August 2007 - New and important evidence shows that Insulin Resistance Syndrome can lead to elevated risk for cardiovascular disease, breathing and sleep disorders, liver disease, Polycystic Ovarian Syndrome, type 2 diabetes, certain cancers, Alzheimer's Disease and more. This evidence will be presented at the 5th Annual World Congress on the Insulin Resistance Syndrome (WCIRS) in Boston, October 11-13, 2007. The Congress kicks-off with a symposium on Insulin Resistance and the Liver on Wednesday, October 10.
"Insulin Resistance Syndrome, an epidemic condition parallel to the obesity epidemic that dramatically increases the risk of developing type 2 diabetes, coronary heart disease, stroke, and various cancers, is estimated to affect at least one in three adults in America" said Dr. Gerald Reaven professor of medicine at Stanford School of Medicine.
The Insulin Resistance Syndrome, often referred to as the Metabolic Syndrome or Syndrome X, has been gaining worldwide attention since it was introduced in 1988 by Dr. Reaven. More than fifty of the world's foremost medical authorities will be on hand at the WCIRS to discuss the wide-reaching complications of Insulin Resistance. The Congress will examine the far-reaching effects of insulin resistance, its causes, prevention, and treatment. The Congress will also address the many manifestations of insulin resistance - heart disease, diabetes, fatty liver disease, sleep & breathing disorders, cancer, polycystic ovarian syndrome and certain brain disorders like Alzheimer's Disease.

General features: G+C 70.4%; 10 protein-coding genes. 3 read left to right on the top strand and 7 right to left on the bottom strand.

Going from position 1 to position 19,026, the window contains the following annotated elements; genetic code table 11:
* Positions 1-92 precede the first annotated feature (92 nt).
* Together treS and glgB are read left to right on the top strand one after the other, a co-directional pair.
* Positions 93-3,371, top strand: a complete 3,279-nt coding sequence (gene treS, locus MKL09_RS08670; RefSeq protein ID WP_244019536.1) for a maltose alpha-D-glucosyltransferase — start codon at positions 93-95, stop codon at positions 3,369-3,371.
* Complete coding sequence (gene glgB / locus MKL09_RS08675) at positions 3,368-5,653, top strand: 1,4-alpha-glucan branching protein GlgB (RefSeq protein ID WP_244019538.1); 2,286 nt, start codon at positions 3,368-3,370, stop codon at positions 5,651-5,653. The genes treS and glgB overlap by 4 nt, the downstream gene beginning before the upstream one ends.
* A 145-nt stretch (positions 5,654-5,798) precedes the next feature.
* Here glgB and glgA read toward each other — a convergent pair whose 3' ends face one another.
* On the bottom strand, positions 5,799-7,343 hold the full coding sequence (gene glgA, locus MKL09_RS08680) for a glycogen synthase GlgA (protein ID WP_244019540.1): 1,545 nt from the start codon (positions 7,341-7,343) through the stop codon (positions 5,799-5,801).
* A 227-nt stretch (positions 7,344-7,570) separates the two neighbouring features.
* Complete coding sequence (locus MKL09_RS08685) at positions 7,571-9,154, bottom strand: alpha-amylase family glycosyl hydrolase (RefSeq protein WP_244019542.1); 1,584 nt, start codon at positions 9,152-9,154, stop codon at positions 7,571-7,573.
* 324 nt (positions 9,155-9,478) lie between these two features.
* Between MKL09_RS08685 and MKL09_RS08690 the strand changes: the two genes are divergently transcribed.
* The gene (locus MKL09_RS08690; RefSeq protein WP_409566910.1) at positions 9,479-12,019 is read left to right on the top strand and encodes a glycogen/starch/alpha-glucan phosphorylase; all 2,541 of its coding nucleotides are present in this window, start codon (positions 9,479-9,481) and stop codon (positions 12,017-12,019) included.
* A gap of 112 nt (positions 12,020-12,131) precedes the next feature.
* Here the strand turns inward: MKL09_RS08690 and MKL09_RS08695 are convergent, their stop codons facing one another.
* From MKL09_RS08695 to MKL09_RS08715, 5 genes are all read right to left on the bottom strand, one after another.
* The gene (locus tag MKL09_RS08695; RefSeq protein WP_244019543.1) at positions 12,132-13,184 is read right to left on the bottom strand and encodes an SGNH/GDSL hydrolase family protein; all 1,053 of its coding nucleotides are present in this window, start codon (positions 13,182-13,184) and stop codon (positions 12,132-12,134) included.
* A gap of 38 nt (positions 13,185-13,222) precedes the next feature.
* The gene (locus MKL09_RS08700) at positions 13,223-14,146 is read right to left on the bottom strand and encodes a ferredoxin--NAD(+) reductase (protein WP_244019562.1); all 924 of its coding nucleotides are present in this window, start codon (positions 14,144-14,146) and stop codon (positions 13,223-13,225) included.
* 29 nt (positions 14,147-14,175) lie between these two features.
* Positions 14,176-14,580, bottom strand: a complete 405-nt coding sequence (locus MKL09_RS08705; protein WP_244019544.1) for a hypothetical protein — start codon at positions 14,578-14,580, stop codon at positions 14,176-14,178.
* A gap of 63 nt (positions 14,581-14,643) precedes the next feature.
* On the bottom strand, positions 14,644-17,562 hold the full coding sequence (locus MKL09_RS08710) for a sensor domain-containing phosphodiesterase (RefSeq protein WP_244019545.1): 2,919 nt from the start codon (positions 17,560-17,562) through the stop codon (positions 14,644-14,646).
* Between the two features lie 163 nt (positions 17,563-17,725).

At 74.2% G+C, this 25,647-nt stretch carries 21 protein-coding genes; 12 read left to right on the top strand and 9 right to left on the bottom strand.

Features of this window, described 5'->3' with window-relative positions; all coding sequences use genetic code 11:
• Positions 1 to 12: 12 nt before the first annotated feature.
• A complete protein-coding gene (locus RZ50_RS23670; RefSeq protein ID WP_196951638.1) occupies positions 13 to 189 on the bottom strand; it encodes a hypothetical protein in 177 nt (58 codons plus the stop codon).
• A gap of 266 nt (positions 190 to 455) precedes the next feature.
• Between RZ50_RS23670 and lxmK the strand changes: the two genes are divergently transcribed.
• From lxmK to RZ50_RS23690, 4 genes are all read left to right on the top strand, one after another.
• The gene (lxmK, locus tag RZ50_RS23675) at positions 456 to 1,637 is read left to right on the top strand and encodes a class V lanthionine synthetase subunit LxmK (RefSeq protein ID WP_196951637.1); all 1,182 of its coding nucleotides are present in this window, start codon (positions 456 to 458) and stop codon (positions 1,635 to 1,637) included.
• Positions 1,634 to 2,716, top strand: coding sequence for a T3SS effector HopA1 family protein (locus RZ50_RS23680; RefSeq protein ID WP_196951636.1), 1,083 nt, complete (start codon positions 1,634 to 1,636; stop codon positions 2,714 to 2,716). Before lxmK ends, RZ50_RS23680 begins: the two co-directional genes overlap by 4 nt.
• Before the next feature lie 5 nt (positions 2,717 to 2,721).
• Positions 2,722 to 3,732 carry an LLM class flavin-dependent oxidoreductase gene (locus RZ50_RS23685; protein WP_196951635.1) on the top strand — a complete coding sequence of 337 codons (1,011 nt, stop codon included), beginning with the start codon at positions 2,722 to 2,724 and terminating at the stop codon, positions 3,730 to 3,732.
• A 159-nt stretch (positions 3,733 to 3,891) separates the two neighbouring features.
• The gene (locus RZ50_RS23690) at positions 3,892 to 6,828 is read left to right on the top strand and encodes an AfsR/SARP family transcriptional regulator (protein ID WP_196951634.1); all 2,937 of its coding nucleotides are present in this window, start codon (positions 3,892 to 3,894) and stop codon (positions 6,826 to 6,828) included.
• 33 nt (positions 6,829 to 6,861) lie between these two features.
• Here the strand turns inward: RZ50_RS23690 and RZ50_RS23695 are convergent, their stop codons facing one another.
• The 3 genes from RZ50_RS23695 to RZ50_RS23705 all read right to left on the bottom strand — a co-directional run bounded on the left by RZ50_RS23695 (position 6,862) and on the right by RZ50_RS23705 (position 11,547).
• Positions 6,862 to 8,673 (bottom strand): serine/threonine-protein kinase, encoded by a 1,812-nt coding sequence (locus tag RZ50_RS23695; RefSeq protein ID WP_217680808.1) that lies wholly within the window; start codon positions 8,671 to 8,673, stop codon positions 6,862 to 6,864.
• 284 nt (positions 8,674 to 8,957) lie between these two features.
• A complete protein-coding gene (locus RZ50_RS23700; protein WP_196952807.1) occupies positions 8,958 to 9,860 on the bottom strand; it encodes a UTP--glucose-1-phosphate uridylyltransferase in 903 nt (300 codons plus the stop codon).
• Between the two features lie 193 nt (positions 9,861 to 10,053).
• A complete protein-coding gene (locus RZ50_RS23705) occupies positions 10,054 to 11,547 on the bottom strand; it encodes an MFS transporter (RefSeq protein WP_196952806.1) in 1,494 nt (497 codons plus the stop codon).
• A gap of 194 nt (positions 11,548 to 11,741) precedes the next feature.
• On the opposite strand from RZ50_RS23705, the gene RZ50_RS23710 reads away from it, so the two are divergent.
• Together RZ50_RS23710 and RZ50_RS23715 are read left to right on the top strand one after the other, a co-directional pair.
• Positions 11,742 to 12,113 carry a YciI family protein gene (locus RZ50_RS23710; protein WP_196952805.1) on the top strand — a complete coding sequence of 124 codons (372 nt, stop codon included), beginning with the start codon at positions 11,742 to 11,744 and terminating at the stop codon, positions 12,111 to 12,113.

"This metabolic disorder underlies some of the deadliest and most costly diseases in the U.S. An early intervention for prevention is critical" Said Dr. Yehuda Handelsman of the Metabolic Institute of America.
About The World Congress of the Insulin Resistance Syndrome: The World Congress is co-sponsored by The American Association of Clinical Endocrinologists (AACE), The American College of Endocrinology (ACE) and a host of participating organizations including: American Academy of Pediatrics, American Association for Study of Liver Disease (AASLD), American College of Nutrition, American Society of Clinical Nutrition (ASCN), American Society for Preventive Oncology (ASPO), Androgen Excess Society (AES), Canadian Association of Gastroenterology, International Academy of Cardiology, American Society of Endocrine Physician Assistants, International Association for the Study of Obesity, European Association for the Study of the Liver(EASL).
Source: American Association of Clinical Endocrinologists (AACE)